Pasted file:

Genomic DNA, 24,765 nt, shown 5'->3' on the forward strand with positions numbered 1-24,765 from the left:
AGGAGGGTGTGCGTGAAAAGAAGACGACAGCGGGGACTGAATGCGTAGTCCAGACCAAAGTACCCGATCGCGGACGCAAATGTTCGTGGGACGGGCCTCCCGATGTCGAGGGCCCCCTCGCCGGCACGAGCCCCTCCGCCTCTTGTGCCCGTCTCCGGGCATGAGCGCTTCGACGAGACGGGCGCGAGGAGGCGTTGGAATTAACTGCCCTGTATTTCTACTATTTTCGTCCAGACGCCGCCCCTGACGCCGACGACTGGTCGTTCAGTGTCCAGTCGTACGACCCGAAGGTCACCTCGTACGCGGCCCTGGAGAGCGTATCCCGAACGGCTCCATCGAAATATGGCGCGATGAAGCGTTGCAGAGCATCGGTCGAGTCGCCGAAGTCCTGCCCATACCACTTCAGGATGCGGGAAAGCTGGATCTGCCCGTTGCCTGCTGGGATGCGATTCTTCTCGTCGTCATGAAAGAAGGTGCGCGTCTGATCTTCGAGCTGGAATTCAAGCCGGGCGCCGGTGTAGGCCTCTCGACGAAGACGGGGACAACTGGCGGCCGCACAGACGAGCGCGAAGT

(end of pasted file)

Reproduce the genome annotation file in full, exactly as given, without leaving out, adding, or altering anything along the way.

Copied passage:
Genomic DNA, 24,765 nt, shown 5'->3' on the forward strand with positions numbered 1-24,765 from the left:
AGGAGGGTGTGCGTGAAAAGAAGACGACAGCGGGGACTGAATGCGTAGTCCAGACCAAAGTACCCGATCGCGGACGCAAATGTTCGTGGGACGGGCCTCCCGATGTCGAGGGCCCCCTCGCCGGCACGAGCCCCTCCGCCTCTTGTGCCCGTCTCCGGGCATGAGCGCTTCGACGAGACGGGCGCGAGGAGGCGTTGGAATTAACTGCCCTGTATTTCTACTATTTTCGTCCAGACGCCGCCCCTGACGCCGACGACTGGTCGTTCAGTGTCCAGTCGTACGACCCGAAGGTCACCTCGTACGCGGCCCTGGAGAGCGTATCCCGAACGGCTCCATCGAAATATGGCGCGATGAAGCGTTGCAGAGCATCGGTCGAGTCGCCGAAGTCCTGCCCATACCACTTCAGGATGCGGGAAAGCTGGATCTGCCCGTTGCCTGCTGGGATGCGATTCTTCTCGTCGTCATGAAAGAAGGTGCGCGTCTGATCTTCGAGCTGGAATTCAAGCCGGGCGCCGGTGTAGGCCTCTCGACGAAGACGGGGACAACTGGCGGCCGCACAGACGAGCGCGAAGT